We are joined by Dino Carpentras, a post-doctoral researcher at the Computational Social Science group at ETH Zürich. His research revolves around opinion dynamics where he attempts to understand agent-based models on people’s opinions. On the show, Dino discusses his study on building opinion dynamics models.
Dino began by discussing how opinions are represented mathematically. He discussed how the model accounts for opinion changes. Dino then talked about how abstract entities such as opinions can be measured, a concept called latent construct. He discussed how to check the validity of the questions when crafting a question that measures opinions. He also shared strategies to correctly frame questions depending on what is intended to be measured.
Dino discussed the concept of distortions and transformations when measuring the opinions of multiple people. He also shared how distortions can be reduced during opinion transformation. He also discussed how networks are used to conceptualize people’s opinions. Dino also explained how researchers use simple rules to explain complex patterns.
Going forward, Dino discussed how to perform model validation, i.e., confirming that the predicted opinion is similar to the opinion in the test data. He explained why this process can be hard. He also discussed possible ways to capture historical data for opinions that change over time. For instance, public opinion on vaccines. He additionally shared his observation on public opinions on vaccines.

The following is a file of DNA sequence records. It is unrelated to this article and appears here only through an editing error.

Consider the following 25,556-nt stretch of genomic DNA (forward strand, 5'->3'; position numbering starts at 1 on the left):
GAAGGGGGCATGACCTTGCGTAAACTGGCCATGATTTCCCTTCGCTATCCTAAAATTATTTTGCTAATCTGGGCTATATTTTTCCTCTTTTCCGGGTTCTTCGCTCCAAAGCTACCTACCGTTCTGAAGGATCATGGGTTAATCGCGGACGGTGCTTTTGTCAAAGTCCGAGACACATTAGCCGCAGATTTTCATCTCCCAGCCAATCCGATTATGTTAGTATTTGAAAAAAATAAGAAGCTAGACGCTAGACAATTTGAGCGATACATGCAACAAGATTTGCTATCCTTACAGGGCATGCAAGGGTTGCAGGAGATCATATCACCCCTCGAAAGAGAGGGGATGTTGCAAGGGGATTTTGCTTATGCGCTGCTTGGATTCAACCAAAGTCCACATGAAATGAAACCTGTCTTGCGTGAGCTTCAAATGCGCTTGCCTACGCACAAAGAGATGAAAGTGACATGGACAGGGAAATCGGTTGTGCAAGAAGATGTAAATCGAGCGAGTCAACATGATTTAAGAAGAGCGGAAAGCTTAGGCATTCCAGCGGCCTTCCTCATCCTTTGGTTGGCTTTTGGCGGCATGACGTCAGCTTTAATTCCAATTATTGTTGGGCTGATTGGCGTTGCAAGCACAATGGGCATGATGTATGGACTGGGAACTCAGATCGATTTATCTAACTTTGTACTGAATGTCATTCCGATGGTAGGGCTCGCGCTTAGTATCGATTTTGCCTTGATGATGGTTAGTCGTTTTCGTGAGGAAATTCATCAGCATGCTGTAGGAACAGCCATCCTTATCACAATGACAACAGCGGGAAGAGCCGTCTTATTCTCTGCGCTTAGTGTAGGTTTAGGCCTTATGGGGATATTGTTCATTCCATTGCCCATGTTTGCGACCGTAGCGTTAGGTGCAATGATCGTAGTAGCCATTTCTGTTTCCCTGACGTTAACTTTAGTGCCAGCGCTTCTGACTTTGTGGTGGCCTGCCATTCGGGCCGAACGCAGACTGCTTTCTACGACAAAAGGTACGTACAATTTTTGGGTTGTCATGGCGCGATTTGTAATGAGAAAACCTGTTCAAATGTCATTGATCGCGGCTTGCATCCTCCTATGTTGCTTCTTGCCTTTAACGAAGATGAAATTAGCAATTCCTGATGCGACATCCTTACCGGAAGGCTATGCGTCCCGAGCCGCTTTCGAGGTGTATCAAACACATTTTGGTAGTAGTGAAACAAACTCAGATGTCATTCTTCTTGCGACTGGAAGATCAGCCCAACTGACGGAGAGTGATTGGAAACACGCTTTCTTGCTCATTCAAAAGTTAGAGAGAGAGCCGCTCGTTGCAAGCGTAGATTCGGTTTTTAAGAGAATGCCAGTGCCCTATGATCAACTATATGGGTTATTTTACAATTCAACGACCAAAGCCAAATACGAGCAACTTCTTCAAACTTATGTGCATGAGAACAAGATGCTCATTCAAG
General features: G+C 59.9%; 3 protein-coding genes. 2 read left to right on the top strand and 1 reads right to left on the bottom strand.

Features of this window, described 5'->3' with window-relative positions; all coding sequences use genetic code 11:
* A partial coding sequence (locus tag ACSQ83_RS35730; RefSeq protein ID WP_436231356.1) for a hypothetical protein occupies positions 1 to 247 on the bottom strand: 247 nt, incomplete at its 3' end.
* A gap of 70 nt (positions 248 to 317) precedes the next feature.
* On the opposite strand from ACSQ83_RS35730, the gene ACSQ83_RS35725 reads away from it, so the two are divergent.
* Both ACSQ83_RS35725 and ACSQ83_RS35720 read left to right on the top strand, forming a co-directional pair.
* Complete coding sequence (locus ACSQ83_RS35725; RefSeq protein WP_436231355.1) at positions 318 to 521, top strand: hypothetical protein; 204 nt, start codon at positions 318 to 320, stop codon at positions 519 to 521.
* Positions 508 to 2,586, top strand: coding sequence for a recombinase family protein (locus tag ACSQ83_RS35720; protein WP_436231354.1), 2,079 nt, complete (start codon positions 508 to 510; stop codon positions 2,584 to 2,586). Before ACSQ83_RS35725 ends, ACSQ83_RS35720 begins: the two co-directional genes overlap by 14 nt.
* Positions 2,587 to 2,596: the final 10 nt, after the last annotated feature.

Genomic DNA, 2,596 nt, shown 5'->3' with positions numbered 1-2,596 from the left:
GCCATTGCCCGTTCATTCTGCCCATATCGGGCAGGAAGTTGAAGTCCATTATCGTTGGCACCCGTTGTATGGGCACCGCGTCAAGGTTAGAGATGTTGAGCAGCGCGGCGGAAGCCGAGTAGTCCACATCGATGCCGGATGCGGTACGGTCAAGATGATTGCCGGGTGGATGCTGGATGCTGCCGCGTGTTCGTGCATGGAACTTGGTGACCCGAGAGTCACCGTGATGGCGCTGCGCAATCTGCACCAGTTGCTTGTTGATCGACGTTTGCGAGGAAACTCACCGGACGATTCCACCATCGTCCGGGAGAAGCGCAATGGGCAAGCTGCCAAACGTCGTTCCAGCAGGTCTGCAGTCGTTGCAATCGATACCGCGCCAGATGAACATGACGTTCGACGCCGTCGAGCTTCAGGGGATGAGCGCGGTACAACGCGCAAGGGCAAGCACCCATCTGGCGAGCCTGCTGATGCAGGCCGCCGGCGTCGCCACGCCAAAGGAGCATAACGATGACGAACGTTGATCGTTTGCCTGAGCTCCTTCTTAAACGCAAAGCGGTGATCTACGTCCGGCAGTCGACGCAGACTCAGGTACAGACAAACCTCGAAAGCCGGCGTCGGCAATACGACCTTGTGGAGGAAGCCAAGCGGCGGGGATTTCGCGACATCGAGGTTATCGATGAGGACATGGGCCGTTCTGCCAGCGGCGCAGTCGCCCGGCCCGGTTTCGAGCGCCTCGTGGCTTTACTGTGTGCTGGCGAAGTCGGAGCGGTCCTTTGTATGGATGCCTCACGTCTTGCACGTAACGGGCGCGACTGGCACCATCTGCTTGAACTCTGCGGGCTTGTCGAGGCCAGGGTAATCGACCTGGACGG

Rounding up, he discussed the possibility of getting policymakers to adopt the results of opinion dynamics models. He also shared plausible limitations when building models for opinion measurement. You can follow Dino on his website or on Twitter @JustaNormalDino.
Dino Carpentras is a postdoc at the Computational Social Science group at ETH Zürich and is currently working on tools for enabling and fostering co-creation in digital democracy. One of his research foci is about people’s opinions and how they can shape group identity. He also focuses on psychometrics and its impact in computational social science. During his previous Marie Curie Fellowship, Dino worked on models of social influence and network-based methods for studying attitudes in group formation.